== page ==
We home educators owe a debt of gratitude to publishers like Beautiful Feet Books, who have brought back books lost in the mainstream of modern fast-food-like children's literature.
Genevieve Foster's timeless books are treasures among children's history books, and I find myself enjoying them as much as my children do. Foster presents information in a fast-paced way that doesn't compromise the information itself. Nothing is dumbed down or made less significant than it really was, and children gain a realistic perspective of the time periods Ms. Foster covers.
In The Year of the Horseless Carriage, 1801, Ms. Foster presents side-by-side narratives of important historical events that took place at the dawn of the nineteenth century, such as Richard Trevithick's steam engine on wheels, Robert Fulton's famous steamboat voyage on the Hudson River in 1807, and the run of George Stephenson's locomotive on a railroad in England in 1814.
She paints an accurate picture of that tyrant Napoleon, a fast and engaging account of the Louisiana Purchase, and a sad but highly interesting narrative of the life of Haitian freedom fighter Toussaint L'Ouverture. Thomas Jefferson is here, as are Lewis, Clark, and Sacajawea.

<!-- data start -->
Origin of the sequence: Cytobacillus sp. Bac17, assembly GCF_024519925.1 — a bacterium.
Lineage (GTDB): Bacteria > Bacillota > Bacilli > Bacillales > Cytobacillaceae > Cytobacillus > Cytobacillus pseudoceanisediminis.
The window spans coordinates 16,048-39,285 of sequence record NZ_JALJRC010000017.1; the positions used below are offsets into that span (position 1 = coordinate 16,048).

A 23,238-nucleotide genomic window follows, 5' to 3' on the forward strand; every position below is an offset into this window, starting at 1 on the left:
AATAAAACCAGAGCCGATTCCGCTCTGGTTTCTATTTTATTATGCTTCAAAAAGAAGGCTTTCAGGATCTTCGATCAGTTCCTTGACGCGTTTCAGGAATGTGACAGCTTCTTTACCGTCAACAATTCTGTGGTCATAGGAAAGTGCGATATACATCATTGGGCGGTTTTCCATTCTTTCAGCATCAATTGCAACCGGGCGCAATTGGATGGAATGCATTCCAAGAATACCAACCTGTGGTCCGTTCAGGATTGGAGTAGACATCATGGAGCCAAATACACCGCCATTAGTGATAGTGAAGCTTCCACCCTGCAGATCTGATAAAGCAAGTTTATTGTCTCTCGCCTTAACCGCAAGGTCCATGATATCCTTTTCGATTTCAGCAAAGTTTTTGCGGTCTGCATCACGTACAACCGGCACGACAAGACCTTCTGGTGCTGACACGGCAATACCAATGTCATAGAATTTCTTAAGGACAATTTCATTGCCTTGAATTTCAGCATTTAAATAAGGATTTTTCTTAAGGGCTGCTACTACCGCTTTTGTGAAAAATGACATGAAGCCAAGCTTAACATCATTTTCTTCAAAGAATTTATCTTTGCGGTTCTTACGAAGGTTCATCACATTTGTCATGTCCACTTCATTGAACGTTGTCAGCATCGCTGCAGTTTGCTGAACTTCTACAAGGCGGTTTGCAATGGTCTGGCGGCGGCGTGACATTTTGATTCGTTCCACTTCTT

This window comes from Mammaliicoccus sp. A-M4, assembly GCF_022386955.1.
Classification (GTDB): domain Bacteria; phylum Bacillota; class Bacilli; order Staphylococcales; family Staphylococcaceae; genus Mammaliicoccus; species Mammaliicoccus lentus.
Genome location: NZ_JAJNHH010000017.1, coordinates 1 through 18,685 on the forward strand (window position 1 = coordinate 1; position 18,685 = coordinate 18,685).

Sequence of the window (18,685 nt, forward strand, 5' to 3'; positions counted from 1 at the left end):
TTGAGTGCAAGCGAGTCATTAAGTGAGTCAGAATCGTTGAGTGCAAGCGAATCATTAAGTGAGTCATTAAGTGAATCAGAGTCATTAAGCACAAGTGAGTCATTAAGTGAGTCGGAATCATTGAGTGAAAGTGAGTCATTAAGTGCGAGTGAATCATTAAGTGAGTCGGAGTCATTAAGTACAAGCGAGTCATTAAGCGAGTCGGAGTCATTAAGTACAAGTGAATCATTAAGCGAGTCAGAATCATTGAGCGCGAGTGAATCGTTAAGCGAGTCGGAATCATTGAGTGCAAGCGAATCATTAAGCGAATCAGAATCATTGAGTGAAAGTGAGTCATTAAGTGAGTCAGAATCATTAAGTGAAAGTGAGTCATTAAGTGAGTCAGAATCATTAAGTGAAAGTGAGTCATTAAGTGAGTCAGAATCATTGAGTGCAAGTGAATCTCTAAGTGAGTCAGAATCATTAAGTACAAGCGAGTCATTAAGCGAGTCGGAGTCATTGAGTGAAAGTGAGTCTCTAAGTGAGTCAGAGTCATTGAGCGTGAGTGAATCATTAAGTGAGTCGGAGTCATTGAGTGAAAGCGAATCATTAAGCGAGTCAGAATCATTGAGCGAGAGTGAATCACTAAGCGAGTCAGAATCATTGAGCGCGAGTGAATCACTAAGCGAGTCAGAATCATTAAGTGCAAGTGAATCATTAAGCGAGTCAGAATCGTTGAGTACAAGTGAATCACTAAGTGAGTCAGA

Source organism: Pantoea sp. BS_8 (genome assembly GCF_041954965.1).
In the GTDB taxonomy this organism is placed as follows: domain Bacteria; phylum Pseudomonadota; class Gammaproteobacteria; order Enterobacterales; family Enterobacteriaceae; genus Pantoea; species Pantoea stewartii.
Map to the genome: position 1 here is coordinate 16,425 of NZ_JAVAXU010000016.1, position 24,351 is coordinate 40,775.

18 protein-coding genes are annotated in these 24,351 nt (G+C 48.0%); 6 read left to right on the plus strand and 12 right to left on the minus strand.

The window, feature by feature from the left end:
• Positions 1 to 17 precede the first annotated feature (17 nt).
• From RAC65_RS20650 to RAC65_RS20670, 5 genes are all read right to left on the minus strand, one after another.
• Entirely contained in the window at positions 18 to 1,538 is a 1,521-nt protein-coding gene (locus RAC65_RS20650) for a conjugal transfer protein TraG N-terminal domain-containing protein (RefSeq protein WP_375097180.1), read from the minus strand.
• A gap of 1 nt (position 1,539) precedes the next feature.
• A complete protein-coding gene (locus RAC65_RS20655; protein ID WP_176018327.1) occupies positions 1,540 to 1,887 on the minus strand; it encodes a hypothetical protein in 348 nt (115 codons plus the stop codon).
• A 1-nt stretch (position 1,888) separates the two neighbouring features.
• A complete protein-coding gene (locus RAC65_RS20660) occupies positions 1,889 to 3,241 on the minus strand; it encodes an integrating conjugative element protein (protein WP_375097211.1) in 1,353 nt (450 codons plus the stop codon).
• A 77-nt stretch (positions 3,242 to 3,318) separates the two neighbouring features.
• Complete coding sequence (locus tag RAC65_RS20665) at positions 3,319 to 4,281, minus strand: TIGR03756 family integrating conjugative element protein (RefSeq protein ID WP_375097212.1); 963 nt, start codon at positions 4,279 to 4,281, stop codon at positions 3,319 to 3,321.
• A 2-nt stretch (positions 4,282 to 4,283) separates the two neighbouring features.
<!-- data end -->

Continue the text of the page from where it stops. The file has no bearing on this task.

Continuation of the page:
About halfway through the book, I turned the page to find a chapter covering Beethoven--and this after several chapters of war and political strife. What a delightful surprise! Ms. Foster knew how to write for children, how to keep their interest while at the same time presenting history in a horizontal way that illustrates profoundly how these events occurred concurrently. I don't know about you, but this isn't the way I was taught history. Boy, do I wish it was!
Genevieve Foster certainly accomplished what she set out to do: "History is drama . . . with men and nations as the actors. Why not present it with all the players who belong together on the stage at once rather than only one character on the stage at a time?"
Adding to the charm of Foster's narrative story telling are her charming drawings, at once cartoonish and serious. Hand-drawn maps accompany several stories where appropriate, and there are even some re-drawn political cartoons of the time period. These are a wonderful way to break up the story and to cement certain facts and ideas into a child's mind.
I'm not kidding when I say that I sat up late one night finishing the book. As an educated adult, I know I can tackle far more academic history tomes, but none are half so enjoyable as The
Year of the Horseless Carriage, 1801.